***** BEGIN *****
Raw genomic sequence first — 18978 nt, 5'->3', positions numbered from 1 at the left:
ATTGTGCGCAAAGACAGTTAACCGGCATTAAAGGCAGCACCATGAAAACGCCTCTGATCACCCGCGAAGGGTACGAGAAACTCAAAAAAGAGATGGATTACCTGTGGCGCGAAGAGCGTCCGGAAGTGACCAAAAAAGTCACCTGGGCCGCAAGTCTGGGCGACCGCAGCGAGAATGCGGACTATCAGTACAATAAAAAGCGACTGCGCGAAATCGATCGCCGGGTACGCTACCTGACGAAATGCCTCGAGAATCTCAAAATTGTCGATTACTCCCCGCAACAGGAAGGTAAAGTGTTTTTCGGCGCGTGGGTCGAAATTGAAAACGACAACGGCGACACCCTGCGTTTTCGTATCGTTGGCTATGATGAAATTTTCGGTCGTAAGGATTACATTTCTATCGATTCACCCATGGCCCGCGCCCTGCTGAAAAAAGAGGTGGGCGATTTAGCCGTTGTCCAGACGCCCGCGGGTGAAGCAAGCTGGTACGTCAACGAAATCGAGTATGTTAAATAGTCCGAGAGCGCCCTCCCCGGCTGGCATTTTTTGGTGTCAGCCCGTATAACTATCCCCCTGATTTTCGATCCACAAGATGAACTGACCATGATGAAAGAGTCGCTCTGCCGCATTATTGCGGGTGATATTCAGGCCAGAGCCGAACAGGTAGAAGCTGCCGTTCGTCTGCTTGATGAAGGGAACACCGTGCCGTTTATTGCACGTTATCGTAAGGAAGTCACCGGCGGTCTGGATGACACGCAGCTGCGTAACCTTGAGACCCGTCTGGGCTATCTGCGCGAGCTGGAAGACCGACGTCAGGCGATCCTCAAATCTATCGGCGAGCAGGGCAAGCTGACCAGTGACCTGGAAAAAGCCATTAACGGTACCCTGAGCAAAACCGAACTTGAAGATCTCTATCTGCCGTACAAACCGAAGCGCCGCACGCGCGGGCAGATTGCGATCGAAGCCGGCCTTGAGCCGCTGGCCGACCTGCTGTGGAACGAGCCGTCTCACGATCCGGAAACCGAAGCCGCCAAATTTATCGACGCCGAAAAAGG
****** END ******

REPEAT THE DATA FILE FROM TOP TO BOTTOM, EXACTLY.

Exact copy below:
Raw genomic sequence first — 18978 nt, 5'->3', positions numbered from 1 at the left:
ATTGTGCGCAAAGACAGTTAACCGGCATTAAAGGCAGCACCATGAAAACGCCTCTGATCACCCGCGAAGGGTACGAGAAACTCAAAAAAGAGATGGATTACCTGTGGCGCGAAGAGCGTCCGGAAGTGACCAAAAAAGTCACCTGGGCCGCAAGTCTGGGCGACCGCAGCGAGAATGCGGACTATCAGTACAATAAAAAGCGACTGCGCGAAATCGATCGCCGGGTACGCTACCTGACGAAATGCCTCGAGAATCTCAAAATTGTCGATTACTCCCCGCAACAGGAAGGTAAAGTGTTTTTCGGCGCGTGGGTCGAAATTGAAAACGACAACGGCGACACCCTGCGTTTTCGTATCGTTGGCTATGATGAAATTTTCGGTCGTAAGGATTACATTTCTATCGATTCACCCATGGCCCGCGCCCTGCTGAAAAAAGAGGTGGGCGATTTAGCCGTTGTCCAGACGCCCGCGGGTGAAGCAAGCTGGTACGTCAACGAAATCGAGTATGTTAAATAGTCCGAGAGCGCCCTCCCCGGCTGGCATTTTTTGGTGTCAGCCCGTATAACTATCCCCCTGATTTTCGATCCACAAGATGAACTGACCATGATGAAAGAGTCGCTCTGCCGCATTATTGCGGGTGATATTCAGGCCAGAGCCGAACAGGTAGAAGCTGCCGTTCGTCTGCTTGATGAAGGGAACACCGTGCCGTTTATTGCACGTTATCGTAAGGAAGTCACCGGCGGTCTGGATGACACGCAGCTGCGTAACCTTGAGACCCGTCTGGGCTATCTGCGCGAGCTGGAAGACCGACGTCAGGCGATCCTCAAATCTATCGGCGAGCAGGGCAAGCTGACCAGTGACCTGGAAAAAGCCATTAACGGTACCCTGAGCAAAACCGAACTTGAAGATCTCTATCTGCCGTACAAACCGAAGCGCCGCACGCGCGGGCAGATTGCGATCGAAGCCGGCCTTGAGCCGCTGGCCGACCTGCTGTGGAACGAGCCGTCTCACGATCCGGAAACCGAAGCCGCCAAATTTATCGACGCCGAAAAAGG